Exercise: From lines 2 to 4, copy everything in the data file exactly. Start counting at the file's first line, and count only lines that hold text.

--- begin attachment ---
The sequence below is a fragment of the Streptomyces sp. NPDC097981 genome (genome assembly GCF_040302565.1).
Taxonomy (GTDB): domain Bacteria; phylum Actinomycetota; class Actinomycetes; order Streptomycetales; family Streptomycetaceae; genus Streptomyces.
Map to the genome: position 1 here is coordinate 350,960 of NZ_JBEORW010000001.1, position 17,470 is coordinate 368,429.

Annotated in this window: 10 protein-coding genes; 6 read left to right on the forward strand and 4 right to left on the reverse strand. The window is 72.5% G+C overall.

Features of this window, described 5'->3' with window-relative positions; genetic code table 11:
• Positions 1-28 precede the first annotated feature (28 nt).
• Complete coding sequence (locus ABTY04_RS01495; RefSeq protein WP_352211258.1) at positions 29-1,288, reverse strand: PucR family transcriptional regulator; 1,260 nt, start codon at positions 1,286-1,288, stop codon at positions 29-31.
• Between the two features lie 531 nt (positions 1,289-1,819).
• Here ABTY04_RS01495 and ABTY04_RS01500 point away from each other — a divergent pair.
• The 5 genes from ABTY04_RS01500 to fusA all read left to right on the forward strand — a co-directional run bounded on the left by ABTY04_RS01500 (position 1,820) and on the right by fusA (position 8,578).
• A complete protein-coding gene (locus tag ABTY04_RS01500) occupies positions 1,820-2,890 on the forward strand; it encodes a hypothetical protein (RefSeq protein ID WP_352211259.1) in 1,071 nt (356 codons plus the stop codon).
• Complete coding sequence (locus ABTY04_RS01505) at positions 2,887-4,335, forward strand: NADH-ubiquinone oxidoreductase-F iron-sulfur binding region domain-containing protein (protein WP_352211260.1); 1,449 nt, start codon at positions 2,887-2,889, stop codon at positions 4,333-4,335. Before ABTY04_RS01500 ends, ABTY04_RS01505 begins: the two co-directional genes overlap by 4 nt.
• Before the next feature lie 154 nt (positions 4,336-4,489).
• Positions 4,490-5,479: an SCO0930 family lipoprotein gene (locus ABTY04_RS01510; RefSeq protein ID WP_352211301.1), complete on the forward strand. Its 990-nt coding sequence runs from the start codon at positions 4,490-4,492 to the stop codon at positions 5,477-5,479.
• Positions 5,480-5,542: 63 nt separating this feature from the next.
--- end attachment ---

Taxonomy (GTDB): domain Bacteria; phylum Actinomycetota; class Actinomycetes; order Streptomycetales; family Streptomycetaceae; genus Streptomyces.
Map to the genome: position 1 here is coordinate 350,960 of NZ_JBEORW010000001.1, position 17,470 is coordinate 368,429.

Annotated in this window: 10 protein-coding genes; 6 read left to right on the forward strand and 4 right to left on the reverse strand. The window is 72.5% G+C overall.